Semalt Speaks On 5 Benefits Of A Standard Global URL Structure
It's no news that a poor URL structure significantly affects customer satisfaction. One way to ensure you have a good URL structure is by standardizing your global website URL structure. Are you using the same URL structure for all your global website?
Don't be scared; this article is broken down into tiny bits you can chew up and enjoy. This article goes into the benefits of having a standardized global URL structure for your organization across a worldwide network of sites.
Over the years, Semalt has seen many global companies, both large and small cable together local language sites. We've also seen sites that use different URL structures depending on the section of the site.
Here we will be showing you five benefits of using a standardized URL structure, and we will be giving you some tips along the way. If you're planning on improving your website, these tips will help you minimize a haphazard approach to your local language URL structure.
If you think that is not a big deal, we will ask that you reconsider. In reality, it creates many hurdles in many areas of website management, which will end up costing you a lot of money.
What is a URL structure?
For this article, we will define a URL structure as part of a URL that follows the domain name. It consists of a consistent folder structure and a final webpage that maintains a specific network across all market versions.
Sometimes, there is a lack of order in URL structures. These reasons range from acquisitions, different CMS versions, and a simple lack of coordination or future state planning.
Here are some examples of a uniform URL structure
then a different URL structure will look like this:
Global SEO structure or International SEO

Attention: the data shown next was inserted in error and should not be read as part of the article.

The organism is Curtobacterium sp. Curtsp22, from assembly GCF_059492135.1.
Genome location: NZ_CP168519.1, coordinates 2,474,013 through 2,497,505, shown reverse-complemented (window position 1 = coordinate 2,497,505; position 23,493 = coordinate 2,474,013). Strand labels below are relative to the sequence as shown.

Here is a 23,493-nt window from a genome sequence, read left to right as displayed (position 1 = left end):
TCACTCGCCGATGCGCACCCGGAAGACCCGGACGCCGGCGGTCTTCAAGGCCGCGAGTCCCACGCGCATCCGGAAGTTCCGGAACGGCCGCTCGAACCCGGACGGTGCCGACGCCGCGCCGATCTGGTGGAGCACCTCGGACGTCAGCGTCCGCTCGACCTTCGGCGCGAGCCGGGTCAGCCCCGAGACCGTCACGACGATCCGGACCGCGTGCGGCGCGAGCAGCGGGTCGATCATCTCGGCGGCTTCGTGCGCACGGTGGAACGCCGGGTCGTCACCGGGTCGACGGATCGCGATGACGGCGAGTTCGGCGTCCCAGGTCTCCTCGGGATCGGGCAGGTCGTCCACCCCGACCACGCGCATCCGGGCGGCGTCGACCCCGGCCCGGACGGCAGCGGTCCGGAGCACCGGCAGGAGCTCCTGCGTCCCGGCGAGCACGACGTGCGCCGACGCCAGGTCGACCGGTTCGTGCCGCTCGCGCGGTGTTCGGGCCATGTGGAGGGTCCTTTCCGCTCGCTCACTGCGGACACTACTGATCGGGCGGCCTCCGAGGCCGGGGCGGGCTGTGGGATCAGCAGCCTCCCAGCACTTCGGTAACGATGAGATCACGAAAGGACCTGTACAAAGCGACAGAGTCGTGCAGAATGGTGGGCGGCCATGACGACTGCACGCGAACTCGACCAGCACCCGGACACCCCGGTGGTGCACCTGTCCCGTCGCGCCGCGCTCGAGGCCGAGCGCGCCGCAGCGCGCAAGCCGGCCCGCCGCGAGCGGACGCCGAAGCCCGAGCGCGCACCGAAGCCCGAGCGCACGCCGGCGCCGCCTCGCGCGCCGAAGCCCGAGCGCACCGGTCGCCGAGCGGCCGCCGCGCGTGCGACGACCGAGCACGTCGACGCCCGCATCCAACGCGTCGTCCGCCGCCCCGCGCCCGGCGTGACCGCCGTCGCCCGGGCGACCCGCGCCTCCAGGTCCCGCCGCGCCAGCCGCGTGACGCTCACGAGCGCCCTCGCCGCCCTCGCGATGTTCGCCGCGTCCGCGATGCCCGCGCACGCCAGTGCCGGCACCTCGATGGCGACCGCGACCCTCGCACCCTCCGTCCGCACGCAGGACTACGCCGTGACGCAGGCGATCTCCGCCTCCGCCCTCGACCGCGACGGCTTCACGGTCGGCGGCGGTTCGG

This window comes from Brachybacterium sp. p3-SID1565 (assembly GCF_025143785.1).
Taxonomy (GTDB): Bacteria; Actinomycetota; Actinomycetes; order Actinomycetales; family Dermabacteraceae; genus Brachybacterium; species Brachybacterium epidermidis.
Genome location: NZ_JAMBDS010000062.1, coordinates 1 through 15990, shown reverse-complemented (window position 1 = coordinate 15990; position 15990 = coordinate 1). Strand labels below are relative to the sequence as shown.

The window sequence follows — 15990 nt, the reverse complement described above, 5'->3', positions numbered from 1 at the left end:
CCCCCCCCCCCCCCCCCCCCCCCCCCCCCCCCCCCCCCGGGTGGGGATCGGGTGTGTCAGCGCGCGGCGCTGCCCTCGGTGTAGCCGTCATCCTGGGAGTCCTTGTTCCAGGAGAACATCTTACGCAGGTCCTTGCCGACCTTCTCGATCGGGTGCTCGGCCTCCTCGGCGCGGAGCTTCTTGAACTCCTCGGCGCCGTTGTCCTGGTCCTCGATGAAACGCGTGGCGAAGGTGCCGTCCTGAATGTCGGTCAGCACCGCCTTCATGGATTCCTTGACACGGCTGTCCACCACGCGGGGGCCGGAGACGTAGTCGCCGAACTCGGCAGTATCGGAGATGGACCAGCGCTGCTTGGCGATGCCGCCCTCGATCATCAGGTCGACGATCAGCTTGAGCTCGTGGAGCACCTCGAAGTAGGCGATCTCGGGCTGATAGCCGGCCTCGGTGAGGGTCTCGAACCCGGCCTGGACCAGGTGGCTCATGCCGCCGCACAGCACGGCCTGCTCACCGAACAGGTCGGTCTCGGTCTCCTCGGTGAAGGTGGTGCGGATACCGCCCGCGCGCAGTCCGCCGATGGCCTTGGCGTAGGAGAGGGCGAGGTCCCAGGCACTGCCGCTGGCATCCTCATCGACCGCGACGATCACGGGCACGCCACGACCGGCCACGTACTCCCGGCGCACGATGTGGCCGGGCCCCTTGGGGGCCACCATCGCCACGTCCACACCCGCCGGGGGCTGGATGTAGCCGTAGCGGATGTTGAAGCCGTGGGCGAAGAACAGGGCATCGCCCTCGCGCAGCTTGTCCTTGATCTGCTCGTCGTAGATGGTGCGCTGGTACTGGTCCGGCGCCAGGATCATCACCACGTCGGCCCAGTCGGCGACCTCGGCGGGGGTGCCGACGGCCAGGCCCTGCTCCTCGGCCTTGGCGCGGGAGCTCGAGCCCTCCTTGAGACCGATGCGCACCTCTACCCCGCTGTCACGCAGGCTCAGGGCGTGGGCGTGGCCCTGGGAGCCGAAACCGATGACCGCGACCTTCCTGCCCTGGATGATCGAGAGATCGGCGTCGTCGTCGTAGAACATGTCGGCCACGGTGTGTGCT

This involves optimizing your site so that search engines can quickly identify which countries you are targeting and what languages you use for business. Without this function, there would be language barriers all through the world on search engines and websites. As your business expands, the chances are that your audience will extend beyond your physical location. Your website will need to evolve and have several customized versions for those different locations to meet their needs. You would have to modify the nature of your content as well as the language.
There are a few URL structures that we can employ to target a particular county with your website. Some of these methods include using a country code top=level domain, a subdomain, subdirectories or subfolders, a gTLD with a language parameter, or we could entirely use a different domain name.
Since search engines interpret each of these different URL structures differently, so we choose each technique based on its features that suit your website best. As professionals, we lay out each method's pros and cons and make the best option available.
When doing this, you must maintain a uniform URL structure. Although you will have several websites, they should all look similar, and we will explain why this is beneficial below.
What are the benefits of having a Standard Global URL structure?
Easier Hreflang Element Implementation
When you're dealing with SEO, having a uniform and non-localized URL structure makes implementing hreflang elements a lot easier. All of the other alternative versions of the URL are the same.
When you're able to maintain an overall structure in the folder and page naming on your sites, most CMS can search and replace for the domain or country language folder. Besides, it can create in page or XML sitemap files.
When some of these sites use different structures or naming of the folders or the files, they will need to either put additional logic or have to manage their hreflang elements manually to implement them. One benefit of this is that Google's Geographical Targets are much more straightforward than consistent country and language folders.
You can see each of the site versions into your Google Search Console (GSC) accounts. Once this is done, you can use the country targeting function to indicate it is for a specific country.
In reality, the less uniform your site structure is, the longer it will take to create and map countries in GSC.
When comparing your website's page performance, having a uniform URL structure makes it much more comfortable. When you're an eCommerce website, having the same product with dozens of URL variations across your website makes it difficult to compare the performance of a specific content asset or product between several of your website.